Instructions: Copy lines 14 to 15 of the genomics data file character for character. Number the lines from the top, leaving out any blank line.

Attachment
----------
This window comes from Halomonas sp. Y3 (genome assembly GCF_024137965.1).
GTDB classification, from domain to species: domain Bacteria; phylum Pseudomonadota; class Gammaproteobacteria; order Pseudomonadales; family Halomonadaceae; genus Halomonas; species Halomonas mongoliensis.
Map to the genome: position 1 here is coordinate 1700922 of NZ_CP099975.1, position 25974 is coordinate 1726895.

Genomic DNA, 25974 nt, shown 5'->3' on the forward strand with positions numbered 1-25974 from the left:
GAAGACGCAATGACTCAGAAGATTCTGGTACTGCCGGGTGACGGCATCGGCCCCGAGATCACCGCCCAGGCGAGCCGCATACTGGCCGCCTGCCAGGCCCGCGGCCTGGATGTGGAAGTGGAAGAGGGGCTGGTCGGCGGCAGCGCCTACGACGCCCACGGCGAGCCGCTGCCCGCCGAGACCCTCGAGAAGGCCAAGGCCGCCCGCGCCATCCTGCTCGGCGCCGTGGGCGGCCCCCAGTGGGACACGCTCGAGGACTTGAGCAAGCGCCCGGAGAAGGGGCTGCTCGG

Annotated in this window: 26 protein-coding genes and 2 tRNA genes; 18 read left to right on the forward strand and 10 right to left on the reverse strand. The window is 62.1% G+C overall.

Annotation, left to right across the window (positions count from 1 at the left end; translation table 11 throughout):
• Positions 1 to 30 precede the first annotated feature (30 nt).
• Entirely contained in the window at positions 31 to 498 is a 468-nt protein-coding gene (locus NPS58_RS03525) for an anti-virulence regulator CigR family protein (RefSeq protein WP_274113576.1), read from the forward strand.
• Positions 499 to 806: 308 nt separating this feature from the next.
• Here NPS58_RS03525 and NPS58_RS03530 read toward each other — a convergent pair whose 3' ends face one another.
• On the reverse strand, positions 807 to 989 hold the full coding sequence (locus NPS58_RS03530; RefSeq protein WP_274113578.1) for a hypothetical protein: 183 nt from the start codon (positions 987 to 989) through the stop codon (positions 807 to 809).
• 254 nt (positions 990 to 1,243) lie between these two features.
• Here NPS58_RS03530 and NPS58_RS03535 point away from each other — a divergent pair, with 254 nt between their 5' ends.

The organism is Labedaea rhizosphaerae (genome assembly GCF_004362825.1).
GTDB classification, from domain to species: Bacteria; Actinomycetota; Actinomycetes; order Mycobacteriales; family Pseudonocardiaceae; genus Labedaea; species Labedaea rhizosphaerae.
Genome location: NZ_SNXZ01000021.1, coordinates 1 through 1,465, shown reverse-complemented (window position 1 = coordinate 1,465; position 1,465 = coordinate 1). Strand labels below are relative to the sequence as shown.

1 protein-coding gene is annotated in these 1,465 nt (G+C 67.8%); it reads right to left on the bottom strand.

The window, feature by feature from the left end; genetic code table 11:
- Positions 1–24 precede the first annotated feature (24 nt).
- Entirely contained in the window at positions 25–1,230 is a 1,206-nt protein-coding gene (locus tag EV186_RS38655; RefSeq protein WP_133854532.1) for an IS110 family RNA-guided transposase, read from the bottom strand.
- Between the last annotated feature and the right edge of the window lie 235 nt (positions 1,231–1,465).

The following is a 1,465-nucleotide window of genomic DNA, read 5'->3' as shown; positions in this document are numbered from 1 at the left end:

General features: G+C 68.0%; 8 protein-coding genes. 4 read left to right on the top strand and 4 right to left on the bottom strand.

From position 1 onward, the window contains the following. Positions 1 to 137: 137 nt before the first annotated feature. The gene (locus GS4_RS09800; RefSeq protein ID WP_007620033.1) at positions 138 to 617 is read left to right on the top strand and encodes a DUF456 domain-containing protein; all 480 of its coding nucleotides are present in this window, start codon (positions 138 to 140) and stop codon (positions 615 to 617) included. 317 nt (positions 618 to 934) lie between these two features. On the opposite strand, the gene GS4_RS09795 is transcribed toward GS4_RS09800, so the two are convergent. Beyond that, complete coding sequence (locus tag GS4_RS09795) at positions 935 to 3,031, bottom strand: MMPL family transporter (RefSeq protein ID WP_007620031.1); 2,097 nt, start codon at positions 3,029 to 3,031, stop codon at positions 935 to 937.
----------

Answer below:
• Here NPS58_RS03530 and NPS58_RS03535 point away from each other — a divergent pair, with 254 nt between their 5' ends.

The organism is Labedaea rhizosphaerae (genome assembly GCF_004362825.1).